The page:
Henry Tumour by Anthony McGowan
|Henry Tumour by Anthony McGowan
|Reviewer: Jill Murphy
|Summary: Stylish, funny, and wonderfully observed, Henry Tumour tackles some very big ideas in a speechlessly cool way. It's also heart-stoppingly romantic at times. Highly recommended.
|Date: April 2007
Not much by way of introduction, is it? Hector Blunty has a brain tumour, Henry. And arsecheese is the way Henry Tumour says hello. Hector is a geeky kid with geeky friends. He likes the Justice League, Star Trek, science and girls. But he knows he stands no chance with girls. Hector, with his ageing hippy mother, distinct lack of cool, poor fighting skills and now his talking brain tumour, is a bit of loser. But Hector doesn't mind too much. His friends are good friends. And he's never wanted to win by fighting anyway.
A quiet and contemplative life trying to avoid the bullies in the school's minor leagues is not what Henry Tumour has in mind though. For Henry knows only too well that life is all too short - and his life in particular. He's going to die soon and there's a very big possibility that he'll take Hector with him. Henry is, understandably, all for the moment. So he talks and talks and talks to Hector. And while he's talking, he tinkers with Hector's brain. Suddenly, Hector finds himself standing up to the school bullies and snogging the school sex symbol, Uma Upshaw, she of the the perfect bra-busters (even her initals, UU, look like bazoomas).
And all the while, time is running out...
I loved, loved, loved this book. It's vivid, it's anarchic, it's unbearably cool. Told in a stream of consciousness, stand-up comedian style, it's also very, very funny. There were moments when I had to put it down because I was howling with laughter. Henry Tumour is one of those books that makes you look silly when you're walking down the street, because you keep remembering the funniest bits and they make you howl with laughter all over again, only this time in public and for no, well, public, reason. I shan't forget the deconstruction of the Borg Queen's scary sexiness - And then Gonad said, "I wouldn't mind being assimilated by that Borg Queen," and we all just looked at him - in a long, long time.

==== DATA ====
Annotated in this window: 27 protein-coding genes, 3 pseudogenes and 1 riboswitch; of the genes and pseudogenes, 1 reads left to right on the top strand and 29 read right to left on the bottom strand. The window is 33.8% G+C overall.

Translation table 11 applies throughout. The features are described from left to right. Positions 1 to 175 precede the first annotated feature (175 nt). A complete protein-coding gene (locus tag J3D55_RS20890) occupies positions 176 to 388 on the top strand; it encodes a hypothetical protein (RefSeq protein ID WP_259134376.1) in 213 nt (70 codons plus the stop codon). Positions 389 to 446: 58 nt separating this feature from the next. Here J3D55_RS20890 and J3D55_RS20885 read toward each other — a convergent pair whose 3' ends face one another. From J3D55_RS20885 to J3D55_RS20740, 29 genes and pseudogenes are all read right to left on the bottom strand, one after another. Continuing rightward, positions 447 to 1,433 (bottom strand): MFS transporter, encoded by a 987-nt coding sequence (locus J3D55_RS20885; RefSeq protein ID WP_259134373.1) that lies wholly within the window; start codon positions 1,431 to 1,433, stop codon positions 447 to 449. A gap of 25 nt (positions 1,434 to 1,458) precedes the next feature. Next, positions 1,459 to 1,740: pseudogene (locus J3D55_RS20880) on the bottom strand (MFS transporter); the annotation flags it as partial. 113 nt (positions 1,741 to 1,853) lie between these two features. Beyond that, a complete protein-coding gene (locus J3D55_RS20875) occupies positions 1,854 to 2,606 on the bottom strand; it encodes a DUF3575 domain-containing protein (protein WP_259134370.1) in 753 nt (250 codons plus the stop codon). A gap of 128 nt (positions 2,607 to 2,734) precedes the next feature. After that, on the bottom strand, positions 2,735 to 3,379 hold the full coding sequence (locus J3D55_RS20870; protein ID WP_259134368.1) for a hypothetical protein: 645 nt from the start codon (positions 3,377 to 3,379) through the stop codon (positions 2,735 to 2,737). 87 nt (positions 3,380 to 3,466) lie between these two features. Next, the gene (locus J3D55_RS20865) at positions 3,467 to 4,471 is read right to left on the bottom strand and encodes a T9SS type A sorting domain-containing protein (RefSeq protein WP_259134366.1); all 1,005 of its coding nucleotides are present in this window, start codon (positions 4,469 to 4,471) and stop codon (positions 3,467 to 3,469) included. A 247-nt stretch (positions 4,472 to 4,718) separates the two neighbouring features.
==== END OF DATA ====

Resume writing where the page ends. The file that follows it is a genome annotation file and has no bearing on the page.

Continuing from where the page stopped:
I recognised all these children - my two sons aren't far from Hector's age - and the observation of adolescent teen life is just spot on. In fact, I'm quite sure that Mr McGowan bugged my house in the course of his research. He definitely stole the part where the school population is broken down by percentage into psychos, normals, nerds, retards and brainys.
And if so much hilarity weren't enough, it's also very clever. There are some big themes tackled here, not least of which is human mortality. I can't honestly say that I've come to grips with that one myself. Death scares the hell out of me. In Henry Tumour, Henry has only one fate - a soon and certain death, and as it approaches he becomes more and more urgent and less and less sagacious. In the end, he just babbles. But Hector's life is in the balance, and he must come to terms with this.
Henry Tumour is also all about another age-old theme - given that life is only temporary, how do we reconcile our desires with our ethics? To what extent should we put ourselves first? This dilemma is particularly apropos for teenagers; they've just made it through the stage in which their every move is supervised by parents and are looking forward to making some real pleasure-principle choices, only to find that a nebulous web of something called ethics is standing slap-bang in their way. Not good, as Henry Tumour would certainly agree.
As Mal Peet has said, there's a lot of Shakespeare in this book, including some incredibly intense romanticism, over and above the stuff that Henry Tumour spouts. But then, all - all? all?! oh, you know what I mean! - Shakespeare really did was to take age-old stories and re-tell them in a contemporary and incredibly cool way. And that's exactly what Anthony McGowan has done in Henry Tumour. Bravo.
My thanks to the good people at Random House, for sending me this wonderful book.
If they enjoyed Henry Tumour, they might also enjoy My Side Of The Story by Will Davis which is equally funny, or Alison Prince's Jacoby's Game which is less funny, but equally left-field and which tackles some similar ideas. The Memory Book by Lara Avery is a first-person story about a neurological disease. We can also recommend Wink by Rob Harrell.
Henry Tumour by Anthony McGowan is in the Top Ten Teen Books That Adults Should Read.
You can read more book reviews or buy Henry Tumour by Anthony McGowan at Amazon.co.uk Amazon currently charges £2.99 for standard delivery for orders under £20, over which delivery is free.
You can read more book reviews or buy Henry Tumour by Anthony McGowan at Amazon.com.
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The Author said:
Hey, that's my book! And, Well, what an utterly delightful review. Thanks, Jill, it really made my day.
By the way, anyone who likes Henry Tumour will probably also like my first young adult novel, Hellbent.